Definition for RE-CLAIM'

RE-CLAIM', v.t. [F. reclamer; L. reclamo; re and clamo, to call. See Claim.]

  1. To claim back; to demand to have returned. The vender may reclaim the goods. – Z. Swift.
  2. To call back from error, wandering or transgression, to the observance of moral rectitude; to reform; to bring back correct deportment or course of life. It is the intention of Providence in its various expressions of goodness, to reclaim mankind. – Rogers.
  3. To reduce to the state desired. Much labor is requir'd in trees, to tame / Their wild disorder and in ranks reclaim. – Dryden.
  4. To call back; to restrain. Or is her tow'ring flight reclaim'd, / By seas from Icarus' downfall nam'd? – Prior.
  5. To recall; to cry out against. The headstrong horses hurried Octavius along, and were deaf to his reclaiming them. [Unusual.] – Dryden.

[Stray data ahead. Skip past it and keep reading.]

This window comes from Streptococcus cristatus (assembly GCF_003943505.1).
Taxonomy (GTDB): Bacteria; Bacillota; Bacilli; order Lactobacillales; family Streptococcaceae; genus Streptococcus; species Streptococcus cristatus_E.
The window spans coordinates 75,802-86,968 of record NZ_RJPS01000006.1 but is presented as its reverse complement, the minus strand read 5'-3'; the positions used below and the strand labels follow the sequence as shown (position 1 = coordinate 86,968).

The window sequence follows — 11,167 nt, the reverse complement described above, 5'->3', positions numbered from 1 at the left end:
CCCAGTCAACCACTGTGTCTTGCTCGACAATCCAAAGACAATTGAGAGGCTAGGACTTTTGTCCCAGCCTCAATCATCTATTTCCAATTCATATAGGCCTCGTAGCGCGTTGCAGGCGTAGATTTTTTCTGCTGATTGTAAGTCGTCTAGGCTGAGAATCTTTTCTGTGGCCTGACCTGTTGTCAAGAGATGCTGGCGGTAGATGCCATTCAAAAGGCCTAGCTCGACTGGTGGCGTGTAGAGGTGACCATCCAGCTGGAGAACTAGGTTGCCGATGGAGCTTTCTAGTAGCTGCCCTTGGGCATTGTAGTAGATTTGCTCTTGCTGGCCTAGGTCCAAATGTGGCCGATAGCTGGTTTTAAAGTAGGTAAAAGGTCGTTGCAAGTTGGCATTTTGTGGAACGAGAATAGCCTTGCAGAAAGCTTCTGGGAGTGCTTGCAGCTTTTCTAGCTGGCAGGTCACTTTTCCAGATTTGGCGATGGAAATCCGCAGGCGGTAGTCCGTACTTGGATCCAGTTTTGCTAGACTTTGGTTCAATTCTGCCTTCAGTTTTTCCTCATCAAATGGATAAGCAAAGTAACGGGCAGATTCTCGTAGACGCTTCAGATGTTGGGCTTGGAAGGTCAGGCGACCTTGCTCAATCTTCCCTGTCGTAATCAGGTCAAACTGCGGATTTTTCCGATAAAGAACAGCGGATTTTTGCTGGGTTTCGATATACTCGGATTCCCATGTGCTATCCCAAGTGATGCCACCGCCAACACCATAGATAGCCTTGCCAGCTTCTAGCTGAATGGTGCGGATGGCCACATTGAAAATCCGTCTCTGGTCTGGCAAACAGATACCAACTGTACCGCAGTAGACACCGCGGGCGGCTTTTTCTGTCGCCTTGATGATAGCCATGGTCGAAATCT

6. To reduce from a wild to a tame or domestic state; to tame; to make gentle; as, to reclaim a hawk, an eagle or a wild beast.
  7. To demand or challenge; to make a claim; a French use.
  8. To recover. – Spenser.
  9. In ancient customs, to pursue and recall, as a vassal. – Encyc.
  10. To encroach on what has been taken from one; to attempt to recover possession. A tract of land [Holland] snatched from an element perpetually reclaiming its prior occupancy. – Coxe, Switz.

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